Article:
Ryan Todd graduated from Sacramento State in 2009 with a degree in environmental studies and a resolve to do his part to help the planet. Now, he’s back at the University doing exactly that, leading the team responsible for keeping Sac State one of the most sustainable campuses in the world.
Todd recently was profiled by the California State University as part of a series focusing on students, faculty, and alumni who are proving the transformative impact of a CSU education. He talked about how he became a student at Sac State, getting involved in sustainability issues, and some of the projects he is working on as the University’s sustainability manager.
Sacramento State’s roots as an environmentally friendly university run deep – literally. The campus is home to more than 3,500 trees and has been designated a Tree Campus USA by the Arbor Day Foundation five years in a row. Sac State was one of just 21 campuses and the only CSU to make The Princeton Review’s 2017 Green College Honor Roll, and the Closed Loop program – through which green waste such as leaves and lawn clippings is turned into compost used across campus as well as clean natural gas for the University’s shuttles – received a Best Practice Award at last year’s CSU Facilities Management Conference.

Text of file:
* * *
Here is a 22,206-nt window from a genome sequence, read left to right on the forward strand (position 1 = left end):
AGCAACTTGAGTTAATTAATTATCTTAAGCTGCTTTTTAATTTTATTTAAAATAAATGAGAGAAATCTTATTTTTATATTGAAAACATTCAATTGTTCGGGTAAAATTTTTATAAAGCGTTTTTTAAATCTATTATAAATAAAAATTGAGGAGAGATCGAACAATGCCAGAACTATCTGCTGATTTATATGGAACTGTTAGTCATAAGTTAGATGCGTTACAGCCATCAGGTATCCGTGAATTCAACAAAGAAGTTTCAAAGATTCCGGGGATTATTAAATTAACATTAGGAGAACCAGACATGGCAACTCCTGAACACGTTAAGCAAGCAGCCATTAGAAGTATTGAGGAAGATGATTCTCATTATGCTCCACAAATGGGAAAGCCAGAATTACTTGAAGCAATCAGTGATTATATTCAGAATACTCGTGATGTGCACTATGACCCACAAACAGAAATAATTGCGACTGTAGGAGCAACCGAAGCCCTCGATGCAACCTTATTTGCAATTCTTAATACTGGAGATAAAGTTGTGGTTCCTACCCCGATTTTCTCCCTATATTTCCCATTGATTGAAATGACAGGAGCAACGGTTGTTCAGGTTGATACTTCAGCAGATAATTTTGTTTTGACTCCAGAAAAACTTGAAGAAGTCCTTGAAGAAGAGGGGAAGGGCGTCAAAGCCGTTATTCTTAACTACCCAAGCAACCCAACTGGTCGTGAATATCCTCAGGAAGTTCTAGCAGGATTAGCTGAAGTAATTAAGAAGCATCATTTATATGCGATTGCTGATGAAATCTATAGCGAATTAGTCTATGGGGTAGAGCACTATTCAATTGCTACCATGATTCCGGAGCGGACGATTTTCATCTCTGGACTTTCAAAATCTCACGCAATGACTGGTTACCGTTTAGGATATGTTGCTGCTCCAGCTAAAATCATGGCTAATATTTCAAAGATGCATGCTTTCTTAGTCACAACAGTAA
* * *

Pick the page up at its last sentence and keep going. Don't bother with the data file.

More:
Todd embraces the concept of the “campus as a living lab,” involving students, faculty, and other parts of the University whenever possible in sustainability initiatives. The sustainability office has a new solar-powered golf cart, for example, thanks to engineering students who designed it using leftover solar panels. The Closed Loop program is another example: Students are dispatched to collect food waste, and the compost generated is used by groups across campus including Capital Public Radio, Associated Students Inc. (ASI) and the ASI Children’s Center.
Click here to read more!